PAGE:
David Copperfield By Charles Dickens Chapters 37-38

'Don't talk about being poor, and working hard!' said Dora, nestling closer to me. 'Oh, don't, don't!'

'My dearest love,' said I, 'the crust well-earned — '

'Oh, yes; but I don't want to hear any more about crusts!' said Dora. 'And Jip must have a mutton-chop every day at twelve, or he'll die.'

I was charmed with her childish, winning way. I fondly explained to Dora that Jip should have his mutton-chop with his accustomed regularity. I drew a picture of our frugal home, made independent by my labour — sketching in the little house I had seen at Highgate, and my aunt in her room upstairs.

'I am not dreadful now, Dora?' said I, tenderly.

'Oh, no, no!' cried Dora. 'But I hope your aunt will keep in her own room a good deal. And I hope she's not a scolding old thing!'

If it were possible for me to love Dora more than ever, I am sure I did. But I felt she was a little impracticable. It damped my new-born ardour, to find that ardour so difficult of communication to her. I made another trial. When she was quite herself again, and was curling Jip's ears, as he lay upon her lap, I became grave, and said:

'My own! May I mention something?'

'Oh, please don't be practical!' said Dora, coaxingly. 'Because it frightens me so!'

'Sweetheart!' I returned; 'there is nothing to alarm you in all this. I want you to think of it quite differently. I want to make it nerve you, and inspire you, Dora!'

'Oh, but that's so shocking!' cried Dora.

'My love, no. Perseverance and strength of character will enable us to bear much worse things.' 'But I haven't got any strength at all,' said Dora, shaking her curls. 'Have I, Jip? Oh, do kiss Jip, and be agreeable!'

It was impossible to resist kissing Jip, when she held him up to me for that purpose, putting her own bright, rosy little mouth into kissing form, as she directed the operation, which she insisted should be performed symmetrically, on the centre of his nose. I did as she bade me — rewarding myself afterwards for my obedience — and she charmed me out of my graver character for I don't know how long.

'But, Dora, my beloved!' said I, at last resuming it; 'I was going to mention something.'

The judge of the Prerogative Court might have fallen in love with her, to see her fold her little hands and hold them up, begging and praying me not to be dreadful any more.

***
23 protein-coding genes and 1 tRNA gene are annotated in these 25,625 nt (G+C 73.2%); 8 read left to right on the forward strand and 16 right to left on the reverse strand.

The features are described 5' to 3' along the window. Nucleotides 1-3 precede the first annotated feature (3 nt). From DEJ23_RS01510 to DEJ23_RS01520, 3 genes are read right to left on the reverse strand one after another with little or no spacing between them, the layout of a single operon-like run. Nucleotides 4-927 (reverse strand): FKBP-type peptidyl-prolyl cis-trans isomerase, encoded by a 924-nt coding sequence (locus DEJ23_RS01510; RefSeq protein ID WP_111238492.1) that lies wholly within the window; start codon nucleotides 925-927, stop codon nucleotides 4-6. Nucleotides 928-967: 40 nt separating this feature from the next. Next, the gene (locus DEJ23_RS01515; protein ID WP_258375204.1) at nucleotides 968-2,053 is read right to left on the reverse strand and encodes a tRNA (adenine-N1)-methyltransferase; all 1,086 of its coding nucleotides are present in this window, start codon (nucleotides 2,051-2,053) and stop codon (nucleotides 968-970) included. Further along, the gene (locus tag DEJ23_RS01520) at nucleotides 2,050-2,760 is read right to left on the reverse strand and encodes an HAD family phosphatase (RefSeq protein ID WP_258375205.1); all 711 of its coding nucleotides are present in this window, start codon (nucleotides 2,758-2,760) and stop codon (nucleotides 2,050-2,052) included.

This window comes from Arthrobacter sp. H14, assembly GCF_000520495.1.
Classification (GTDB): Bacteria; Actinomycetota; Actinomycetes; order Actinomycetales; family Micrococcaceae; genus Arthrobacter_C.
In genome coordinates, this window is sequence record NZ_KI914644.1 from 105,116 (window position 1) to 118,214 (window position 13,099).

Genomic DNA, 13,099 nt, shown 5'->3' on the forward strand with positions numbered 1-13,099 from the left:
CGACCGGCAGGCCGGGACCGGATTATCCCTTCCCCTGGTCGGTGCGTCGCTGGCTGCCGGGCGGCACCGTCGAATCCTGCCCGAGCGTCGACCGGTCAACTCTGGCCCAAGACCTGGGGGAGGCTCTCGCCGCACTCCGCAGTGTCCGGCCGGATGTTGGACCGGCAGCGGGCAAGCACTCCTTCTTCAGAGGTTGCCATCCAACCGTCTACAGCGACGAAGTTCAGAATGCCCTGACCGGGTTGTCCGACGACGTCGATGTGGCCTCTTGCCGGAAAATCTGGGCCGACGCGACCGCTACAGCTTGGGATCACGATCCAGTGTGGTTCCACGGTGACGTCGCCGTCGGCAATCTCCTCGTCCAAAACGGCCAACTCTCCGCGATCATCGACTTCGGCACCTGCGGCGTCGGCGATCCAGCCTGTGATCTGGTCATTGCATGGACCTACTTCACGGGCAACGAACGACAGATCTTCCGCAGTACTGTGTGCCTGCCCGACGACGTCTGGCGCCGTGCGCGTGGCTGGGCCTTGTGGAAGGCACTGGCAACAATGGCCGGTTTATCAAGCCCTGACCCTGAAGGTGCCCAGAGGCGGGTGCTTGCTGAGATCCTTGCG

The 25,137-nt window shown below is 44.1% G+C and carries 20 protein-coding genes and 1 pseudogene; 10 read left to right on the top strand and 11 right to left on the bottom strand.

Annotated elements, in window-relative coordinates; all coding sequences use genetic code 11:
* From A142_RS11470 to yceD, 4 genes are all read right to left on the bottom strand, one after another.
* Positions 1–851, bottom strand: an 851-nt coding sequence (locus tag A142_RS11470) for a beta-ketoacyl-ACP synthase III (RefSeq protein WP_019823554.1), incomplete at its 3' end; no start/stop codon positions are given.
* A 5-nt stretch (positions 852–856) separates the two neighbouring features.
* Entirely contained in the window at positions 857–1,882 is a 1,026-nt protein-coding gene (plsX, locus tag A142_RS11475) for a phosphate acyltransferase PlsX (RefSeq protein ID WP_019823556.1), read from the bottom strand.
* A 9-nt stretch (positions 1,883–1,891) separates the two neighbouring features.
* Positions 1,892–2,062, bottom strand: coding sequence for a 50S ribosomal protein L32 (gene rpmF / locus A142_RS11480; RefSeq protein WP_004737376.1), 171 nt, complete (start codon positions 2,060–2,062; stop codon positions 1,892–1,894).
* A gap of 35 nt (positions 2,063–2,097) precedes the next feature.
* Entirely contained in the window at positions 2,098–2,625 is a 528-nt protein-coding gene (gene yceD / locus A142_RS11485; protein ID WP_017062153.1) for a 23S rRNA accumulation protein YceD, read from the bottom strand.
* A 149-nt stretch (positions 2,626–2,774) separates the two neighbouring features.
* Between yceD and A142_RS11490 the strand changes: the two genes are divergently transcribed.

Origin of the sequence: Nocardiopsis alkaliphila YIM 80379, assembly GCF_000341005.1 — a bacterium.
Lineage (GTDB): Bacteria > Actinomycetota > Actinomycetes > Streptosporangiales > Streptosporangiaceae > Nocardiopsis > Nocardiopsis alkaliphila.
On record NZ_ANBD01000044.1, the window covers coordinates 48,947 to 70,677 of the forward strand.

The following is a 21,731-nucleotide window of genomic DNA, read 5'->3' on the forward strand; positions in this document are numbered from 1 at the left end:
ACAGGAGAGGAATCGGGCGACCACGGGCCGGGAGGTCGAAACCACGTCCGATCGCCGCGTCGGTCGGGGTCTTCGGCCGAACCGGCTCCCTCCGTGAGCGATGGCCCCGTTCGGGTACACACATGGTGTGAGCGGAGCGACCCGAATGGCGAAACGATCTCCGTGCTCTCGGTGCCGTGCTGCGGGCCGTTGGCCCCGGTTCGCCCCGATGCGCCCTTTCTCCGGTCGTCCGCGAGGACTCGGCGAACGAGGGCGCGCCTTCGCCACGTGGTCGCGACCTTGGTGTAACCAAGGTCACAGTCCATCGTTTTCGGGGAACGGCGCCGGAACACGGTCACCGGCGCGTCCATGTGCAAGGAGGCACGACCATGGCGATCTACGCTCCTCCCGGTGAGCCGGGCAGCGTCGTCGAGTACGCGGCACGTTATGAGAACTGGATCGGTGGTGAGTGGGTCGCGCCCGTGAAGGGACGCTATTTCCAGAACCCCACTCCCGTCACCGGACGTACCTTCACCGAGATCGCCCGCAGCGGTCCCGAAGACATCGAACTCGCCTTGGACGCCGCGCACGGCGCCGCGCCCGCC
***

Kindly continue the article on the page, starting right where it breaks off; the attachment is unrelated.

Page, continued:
'Indeed I am not going to be, my darling!' I assured her. 'But, Dora, my love, if you will sometimes think, — not despondingly, you know; far from that! — but if you will sometimes think — just to encourage yourself — that you are engaged to a poor man — '

'Don't, don't! Pray don't!' cried Dora. 'It's so very dreadful!'

'My soul, not at all!' said I, cheerfully. 'If you will sometimes think of that, and look about now and then at your papa's housekeeping, and endeavour to acquire a little habit — of accounts, for instance — '

Poor little Dora received this suggestion with something that was half a sob and half a scream.

' — It would be so useful to us afterwards,' I went on. 'And if you would promise me to read a little — a little Cookery Book that I would send you, it would be so excellent for both of us. For our path in life, my Dora,' said I, warming with the subject, 'is stony and rugged now, and it rests with us to smooth it. We must fight our way onward. We must be brave. There are obstacles to be met, and we must meet, and crush them!'

I was going on at a great rate, with a clenched hand, and a most enthusiastic countenance; but it was quite unnecessary to proceed. I had said enough. I had done it again. Oh, she was so frightened! Oh, where was Julia Mills! Oh, take her to Julia Mills, and go away, please! So that, in short, I was quite distracted, and raved about the drawing-room.

I thought I had killed her, this time. I sprinkled water on her face. I went down on my knees. I plucked at my hair. I denounced myself as a remorseless brute and a ruthless beast. I implored her forgiveness. I besought her to look up. I ravaged Miss Mills's work-box for a smelling-bottle, and in my agony of mind applied an ivory needle-case instead, and dropped all the needles over Dora. I shook my fists at Jip, who was as frantic as myself. I did every wild extravagance that could be done, and was a long way beyond the end of my wits when Miss Mills came into the room.

'Who has done this?' exclaimed Miss Mills, succouring her friend.

I replied, 'I, Miss Mills! I have done it! Behold the destroyer!' — or words to that effect — and hid my face from the light, in the sofa cushion.

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